The High Court in London has today (Wednesday 20th September) ordered Birmingham City Council to hold off on 113 redundancy notices handed to refuse workers at the end of last month. 

The ruling means that, despite refuse workers voting overwhelmingly to continue with strike action earlier this week, the strike has been also been suspended.

The pause will be in place until there can be a full trial to decide whether Birmingham City Council acted within the law in issuing the redundancy notices.


The notices were given on 31st August, two weeks after the strikes were suspended after ACAS and workers’ union Unite stated that cabinet members had agreed, in principle, to save the posts which were set to be downgraded as part of reforms to the city’s refuse collection service.

Strikes immediately restarted after the notices were issued and council leader John Clancy resigned last week after coming under fire for his handling of the issue.

The interim order from the High Court means both the redundancy notices and the strike are now on hold until the matter goes to a full trial. The trial, which is likely to be in late November according to BBC News, is  likely to last around 5 days.

In the meantime, talks between union and council bosses – overseen by conciliation service ACAS – will continue in the hope of finding an earlier solution.

Following the ruling, Unite assistant general secretary Howard Beckett said: “This judgment will be a huge relief to Birmingham’s bin workers, who in just a matter of weeks were facing losing their job or pay cuts of up to £5,000 a year.

“As part of the ruling Unite will suspend its industrial action until the matter is put before a full court hearing at a later date.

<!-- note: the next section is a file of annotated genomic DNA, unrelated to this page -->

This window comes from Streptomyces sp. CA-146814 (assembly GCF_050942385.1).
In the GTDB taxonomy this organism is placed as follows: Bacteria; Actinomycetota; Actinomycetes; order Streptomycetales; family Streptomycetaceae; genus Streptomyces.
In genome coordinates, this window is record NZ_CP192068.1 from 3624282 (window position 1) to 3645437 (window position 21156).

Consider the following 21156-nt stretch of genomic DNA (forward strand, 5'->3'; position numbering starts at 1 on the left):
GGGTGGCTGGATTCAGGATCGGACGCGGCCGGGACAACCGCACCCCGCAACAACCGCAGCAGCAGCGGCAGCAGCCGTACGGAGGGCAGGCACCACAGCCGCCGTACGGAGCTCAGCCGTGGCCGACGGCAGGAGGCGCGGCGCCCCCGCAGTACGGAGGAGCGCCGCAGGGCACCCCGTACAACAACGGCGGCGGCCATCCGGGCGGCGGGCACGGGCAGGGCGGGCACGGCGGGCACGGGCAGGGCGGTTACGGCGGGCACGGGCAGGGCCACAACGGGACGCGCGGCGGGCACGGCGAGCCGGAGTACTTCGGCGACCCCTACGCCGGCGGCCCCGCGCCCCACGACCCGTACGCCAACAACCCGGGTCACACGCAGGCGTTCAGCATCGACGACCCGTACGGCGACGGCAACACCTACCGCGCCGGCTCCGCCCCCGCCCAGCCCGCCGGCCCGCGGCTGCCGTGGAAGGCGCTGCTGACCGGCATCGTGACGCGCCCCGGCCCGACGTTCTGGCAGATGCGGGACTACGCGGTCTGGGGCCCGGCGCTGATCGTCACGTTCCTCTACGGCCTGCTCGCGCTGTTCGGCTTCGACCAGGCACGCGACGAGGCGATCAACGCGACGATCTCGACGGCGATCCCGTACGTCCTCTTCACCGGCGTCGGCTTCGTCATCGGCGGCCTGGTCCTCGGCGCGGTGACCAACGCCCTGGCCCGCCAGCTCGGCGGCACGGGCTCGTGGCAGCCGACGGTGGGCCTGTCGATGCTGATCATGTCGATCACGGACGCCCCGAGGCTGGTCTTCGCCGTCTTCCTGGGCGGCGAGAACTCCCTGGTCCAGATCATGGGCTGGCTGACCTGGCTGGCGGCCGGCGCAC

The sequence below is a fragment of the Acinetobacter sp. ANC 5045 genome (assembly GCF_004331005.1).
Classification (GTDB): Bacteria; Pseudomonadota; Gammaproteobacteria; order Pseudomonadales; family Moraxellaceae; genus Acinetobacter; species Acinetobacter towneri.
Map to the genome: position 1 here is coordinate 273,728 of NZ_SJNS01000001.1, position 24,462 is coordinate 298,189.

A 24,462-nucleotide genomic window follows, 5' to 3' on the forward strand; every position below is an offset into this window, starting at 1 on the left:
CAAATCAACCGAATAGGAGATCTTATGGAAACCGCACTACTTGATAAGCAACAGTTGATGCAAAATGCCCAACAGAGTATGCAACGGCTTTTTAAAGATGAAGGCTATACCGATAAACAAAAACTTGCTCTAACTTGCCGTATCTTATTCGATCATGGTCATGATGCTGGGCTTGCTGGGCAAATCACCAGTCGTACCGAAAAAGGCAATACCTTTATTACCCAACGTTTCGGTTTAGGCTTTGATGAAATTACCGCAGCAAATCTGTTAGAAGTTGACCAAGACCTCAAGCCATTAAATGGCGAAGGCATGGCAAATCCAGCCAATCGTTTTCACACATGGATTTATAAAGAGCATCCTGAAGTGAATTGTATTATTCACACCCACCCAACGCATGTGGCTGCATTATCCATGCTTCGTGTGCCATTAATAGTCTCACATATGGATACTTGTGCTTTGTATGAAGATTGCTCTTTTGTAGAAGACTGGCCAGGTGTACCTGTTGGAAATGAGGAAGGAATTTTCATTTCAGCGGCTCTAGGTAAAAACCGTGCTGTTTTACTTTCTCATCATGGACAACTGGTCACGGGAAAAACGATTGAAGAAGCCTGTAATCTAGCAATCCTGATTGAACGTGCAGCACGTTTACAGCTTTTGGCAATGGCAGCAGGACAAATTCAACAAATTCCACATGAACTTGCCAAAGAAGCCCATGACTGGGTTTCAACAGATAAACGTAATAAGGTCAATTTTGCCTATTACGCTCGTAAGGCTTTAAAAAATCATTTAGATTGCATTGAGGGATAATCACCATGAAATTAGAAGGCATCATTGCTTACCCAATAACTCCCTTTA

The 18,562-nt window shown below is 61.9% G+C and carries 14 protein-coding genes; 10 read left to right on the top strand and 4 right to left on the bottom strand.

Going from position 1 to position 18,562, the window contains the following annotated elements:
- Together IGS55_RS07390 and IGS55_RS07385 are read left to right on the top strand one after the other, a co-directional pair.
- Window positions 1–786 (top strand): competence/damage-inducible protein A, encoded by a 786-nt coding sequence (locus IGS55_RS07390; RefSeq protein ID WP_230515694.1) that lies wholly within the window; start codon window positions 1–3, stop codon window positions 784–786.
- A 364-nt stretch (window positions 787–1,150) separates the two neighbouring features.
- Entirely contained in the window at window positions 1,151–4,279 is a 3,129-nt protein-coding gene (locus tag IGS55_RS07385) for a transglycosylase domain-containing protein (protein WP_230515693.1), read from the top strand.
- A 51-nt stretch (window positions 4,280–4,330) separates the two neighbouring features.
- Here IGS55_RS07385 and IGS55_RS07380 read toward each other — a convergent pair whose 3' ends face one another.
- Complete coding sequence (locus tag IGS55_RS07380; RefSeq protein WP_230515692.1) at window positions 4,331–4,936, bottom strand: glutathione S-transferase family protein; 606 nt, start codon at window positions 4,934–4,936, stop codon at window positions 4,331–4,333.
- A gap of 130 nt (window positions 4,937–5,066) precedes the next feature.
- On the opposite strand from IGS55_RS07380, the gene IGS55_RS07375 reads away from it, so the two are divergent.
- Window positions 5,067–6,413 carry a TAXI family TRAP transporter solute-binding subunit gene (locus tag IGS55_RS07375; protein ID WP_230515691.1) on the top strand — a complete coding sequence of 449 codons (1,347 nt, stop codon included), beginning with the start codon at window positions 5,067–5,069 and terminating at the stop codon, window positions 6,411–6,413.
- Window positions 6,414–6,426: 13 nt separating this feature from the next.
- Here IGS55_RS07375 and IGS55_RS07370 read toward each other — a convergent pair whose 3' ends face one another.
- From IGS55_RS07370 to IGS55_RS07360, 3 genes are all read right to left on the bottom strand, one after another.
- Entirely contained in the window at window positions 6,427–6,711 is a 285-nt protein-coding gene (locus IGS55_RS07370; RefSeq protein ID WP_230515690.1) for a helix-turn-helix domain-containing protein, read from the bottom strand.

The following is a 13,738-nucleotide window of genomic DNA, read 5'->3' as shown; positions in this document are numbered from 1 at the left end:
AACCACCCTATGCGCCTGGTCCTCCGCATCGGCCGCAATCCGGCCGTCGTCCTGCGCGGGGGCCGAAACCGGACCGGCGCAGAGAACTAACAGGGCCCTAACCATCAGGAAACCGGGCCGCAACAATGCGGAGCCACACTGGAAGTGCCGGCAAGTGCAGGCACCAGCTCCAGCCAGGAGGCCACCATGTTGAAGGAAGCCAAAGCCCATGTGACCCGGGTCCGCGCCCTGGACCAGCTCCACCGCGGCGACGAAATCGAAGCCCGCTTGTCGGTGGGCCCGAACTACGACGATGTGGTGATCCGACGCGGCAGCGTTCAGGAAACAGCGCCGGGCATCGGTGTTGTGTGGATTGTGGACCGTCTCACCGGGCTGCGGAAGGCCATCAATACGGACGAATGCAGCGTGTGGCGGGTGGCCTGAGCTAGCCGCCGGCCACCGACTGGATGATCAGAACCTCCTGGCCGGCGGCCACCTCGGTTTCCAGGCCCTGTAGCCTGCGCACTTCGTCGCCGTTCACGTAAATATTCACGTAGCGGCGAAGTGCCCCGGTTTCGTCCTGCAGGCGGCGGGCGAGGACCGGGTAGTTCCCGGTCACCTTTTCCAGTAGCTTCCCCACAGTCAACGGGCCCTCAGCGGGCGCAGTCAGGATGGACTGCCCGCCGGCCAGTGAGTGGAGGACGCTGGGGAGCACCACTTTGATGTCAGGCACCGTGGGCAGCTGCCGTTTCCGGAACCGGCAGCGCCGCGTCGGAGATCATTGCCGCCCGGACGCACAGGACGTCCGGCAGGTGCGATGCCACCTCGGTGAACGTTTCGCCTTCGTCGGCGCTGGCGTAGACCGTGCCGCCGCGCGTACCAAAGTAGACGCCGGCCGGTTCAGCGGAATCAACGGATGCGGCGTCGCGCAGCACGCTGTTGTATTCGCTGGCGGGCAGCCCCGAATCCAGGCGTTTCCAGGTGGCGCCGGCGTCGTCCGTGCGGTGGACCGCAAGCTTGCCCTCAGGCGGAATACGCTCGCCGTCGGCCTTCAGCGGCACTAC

“The High Court ruling leaves Birmingham council’s unfair and unjust plans in tatters. The council needs to reflect on how it got here and the misery it has inflicted on the people of Birmingham and its own bin workers.

“At no stage did the council raise in court the issue of equal pay and potential costs. This scaremongering has been outed by the court proceedings as a work of pure fiction.

A Birmingham City Council spokesman said: “We obviously accept today’s ruling which will mean further consideration by the courts.

“The council wants to offer the best possible refuse service for citizens and wants to work with Unite and all the other unions to do this. We remain committed to resolving the dispute as quickly as possible and we hope Unite will support us in doing this.”

When will my bins be collected? 

  • Keep an eye on the Birmingham City Council website for an updated schedule of planned refuse collections – be aware that while services are still disrupted, this schedule may change at any time. Most recent updates 
  • Be aware that your WARD may be different from your address. Check which ward you live in 
  • If your bins are not collected within the timeframe specified on the BCC site: Report a  missed collection


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